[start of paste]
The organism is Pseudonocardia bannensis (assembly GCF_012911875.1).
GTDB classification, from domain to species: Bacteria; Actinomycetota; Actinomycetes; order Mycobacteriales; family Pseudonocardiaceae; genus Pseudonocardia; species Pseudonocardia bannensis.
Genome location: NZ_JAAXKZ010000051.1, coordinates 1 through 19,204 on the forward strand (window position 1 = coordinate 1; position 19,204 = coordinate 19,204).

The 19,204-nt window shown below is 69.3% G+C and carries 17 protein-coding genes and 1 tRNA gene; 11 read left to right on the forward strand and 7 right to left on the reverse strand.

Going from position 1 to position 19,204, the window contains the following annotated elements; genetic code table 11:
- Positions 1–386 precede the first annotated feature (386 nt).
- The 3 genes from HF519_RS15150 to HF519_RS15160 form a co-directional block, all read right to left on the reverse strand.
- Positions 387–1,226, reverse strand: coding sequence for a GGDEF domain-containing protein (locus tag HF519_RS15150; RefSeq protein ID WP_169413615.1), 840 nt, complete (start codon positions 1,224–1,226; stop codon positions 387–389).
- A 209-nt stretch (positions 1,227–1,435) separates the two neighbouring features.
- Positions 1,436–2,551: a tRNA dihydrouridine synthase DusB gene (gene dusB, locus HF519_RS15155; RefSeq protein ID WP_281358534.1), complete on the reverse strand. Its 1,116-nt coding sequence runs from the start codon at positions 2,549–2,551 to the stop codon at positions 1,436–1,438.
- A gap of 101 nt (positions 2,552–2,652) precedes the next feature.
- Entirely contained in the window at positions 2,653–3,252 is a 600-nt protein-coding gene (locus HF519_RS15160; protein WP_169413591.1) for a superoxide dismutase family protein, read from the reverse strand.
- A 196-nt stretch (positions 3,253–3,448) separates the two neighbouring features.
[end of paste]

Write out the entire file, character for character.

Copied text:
The organism is Pseudonocardia bannensis (assembly GCF_012911875.1).
GTDB classification, from domain to species: Bacteria; Actinomycetota; Actinomycetes; order Mycobacteriales; family Pseudonocardiaceae; genus Pseudonocardia; species Pseudonocardia bannensis.
Genome location: NZ_JAAXKZ010000051.1, coordinates 1 through 19,204 on the forward strand (window position 1 = coordinate 1; position 19,204 = coordinate 19,204).

The 19,204-nt window shown below is 69.3% G+C and carries 17 protein-coding genes and 1 tRNA gene; 11 read left to right on the forward strand and 7 right to left on the reverse strand.

Going from position 1 to position 19,204, the window contains the following annotated elements; genetic code table 11:
- Positions 1–386 precede the first annotated feature (386 nt).
- The 3 genes from HF519_RS15150 to HF519_RS15160 form a co-directional block, all read right to left on the reverse strand.
- Positions 387–1,226, reverse strand: coding sequence for a GGDEF domain-containing protein (locus tag HF519_RS15150; RefSeq protein ID WP_169413615.1), 840 nt, complete (start codon positions 1,224–1,226; stop codon positions 387–389).
- A 209-nt stretch (positions 1,227–1,435) separates the two neighbouring features.
- Positions 1,436–2,551: a tRNA dihydrouridine synthase DusB gene (gene dusB, locus HF519_RS15155; RefSeq protein ID WP_281358534.1), complete on the reverse strand. Its 1,116-nt coding sequence runs from the start codon at positions 2,549–2,551 to the stop codon at positions 1,436–1,438.
- A gap of 101 nt (positions 2,552–2,652) precedes the next feature.
- Entirely contained in the window at positions 2,653–3,252 is a 600-nt protein-coding gene (locus HF519_RS15160; protein WP_169413591.1) for a superoxide dismutase family protein, read from the reverse strand.
- A 196-nt stretch (positions 3,253–3,448) separates the two neighbouring features.